Study published in the Journal of the National Cancer Institute also found that mtDNA content is highly heritable.

A lower mitochondrial DNA (mtDNA) copy number is associated with an increased risk of renal cell cancer, according to group of scientists. Their study also found that mtDNA content appears to have high heritability.

Previous studies have suggested that low mtDNA copy number may be associated with an increased risk of a variety of cancers but none have explored its possible association with kidney cancer, according to the investigators.

In the first portion of the study the research team analyzed mtDNA copy number from the peripheral blood cells of over 300 identical and nonidentical twins to estimate the influence of genetics on copy number. In the second part they analyzed mtDNA copy number from 260 renal cell cancer patients and 281 control subjects to examine the association between copy number and renal cancer risk.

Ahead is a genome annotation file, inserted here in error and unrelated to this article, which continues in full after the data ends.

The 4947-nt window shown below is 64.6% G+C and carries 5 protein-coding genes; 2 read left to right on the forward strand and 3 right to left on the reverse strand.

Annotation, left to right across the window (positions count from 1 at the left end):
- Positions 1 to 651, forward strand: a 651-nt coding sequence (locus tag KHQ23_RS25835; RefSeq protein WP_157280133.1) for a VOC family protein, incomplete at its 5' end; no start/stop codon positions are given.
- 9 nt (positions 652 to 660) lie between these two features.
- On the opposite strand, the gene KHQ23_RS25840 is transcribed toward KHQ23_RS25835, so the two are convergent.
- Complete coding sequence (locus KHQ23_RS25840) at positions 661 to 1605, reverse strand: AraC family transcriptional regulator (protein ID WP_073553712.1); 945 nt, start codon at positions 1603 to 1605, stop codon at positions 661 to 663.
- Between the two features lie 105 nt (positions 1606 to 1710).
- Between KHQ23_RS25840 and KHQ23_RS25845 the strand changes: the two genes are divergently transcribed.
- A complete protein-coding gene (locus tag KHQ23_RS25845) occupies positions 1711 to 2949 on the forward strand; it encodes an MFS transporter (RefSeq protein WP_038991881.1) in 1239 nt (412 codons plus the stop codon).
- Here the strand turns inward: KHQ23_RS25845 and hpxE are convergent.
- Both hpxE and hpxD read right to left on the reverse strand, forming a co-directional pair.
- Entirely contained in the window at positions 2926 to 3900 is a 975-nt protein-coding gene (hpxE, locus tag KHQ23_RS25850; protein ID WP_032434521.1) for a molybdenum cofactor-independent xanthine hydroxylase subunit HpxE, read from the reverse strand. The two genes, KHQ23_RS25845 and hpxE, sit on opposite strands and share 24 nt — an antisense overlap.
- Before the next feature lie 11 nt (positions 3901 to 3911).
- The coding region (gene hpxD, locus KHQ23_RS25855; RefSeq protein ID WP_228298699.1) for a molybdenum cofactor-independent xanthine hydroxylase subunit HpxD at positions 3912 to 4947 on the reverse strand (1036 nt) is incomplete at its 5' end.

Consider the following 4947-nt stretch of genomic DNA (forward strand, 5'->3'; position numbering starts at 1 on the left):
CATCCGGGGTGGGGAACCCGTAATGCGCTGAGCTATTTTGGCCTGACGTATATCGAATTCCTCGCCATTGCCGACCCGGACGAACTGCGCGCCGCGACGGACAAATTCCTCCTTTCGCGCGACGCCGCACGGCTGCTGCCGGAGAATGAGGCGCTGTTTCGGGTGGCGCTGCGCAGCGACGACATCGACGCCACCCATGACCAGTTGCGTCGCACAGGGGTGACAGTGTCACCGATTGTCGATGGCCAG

The investigators estimate that genetics accounts for 65% of the variation in mtDNA copy number. They also found that on average renal cancer patients had a lower mtDNA copy number in peripheral blood cells than the controls. Additionally, the group reports a statistically significant increased risk of developing renal cell cancer with decreasing mtDNA copy number.

Researchers involved in the study came from the University of Texas M. D. Anderson Cancer Center, Lombardi Comprehensive Cancer Center, University of California, San Francisco, Mayo Clinic, and SRI International. Their findings are published in the July 29 issue of the Journal of the National Cancer Institute.

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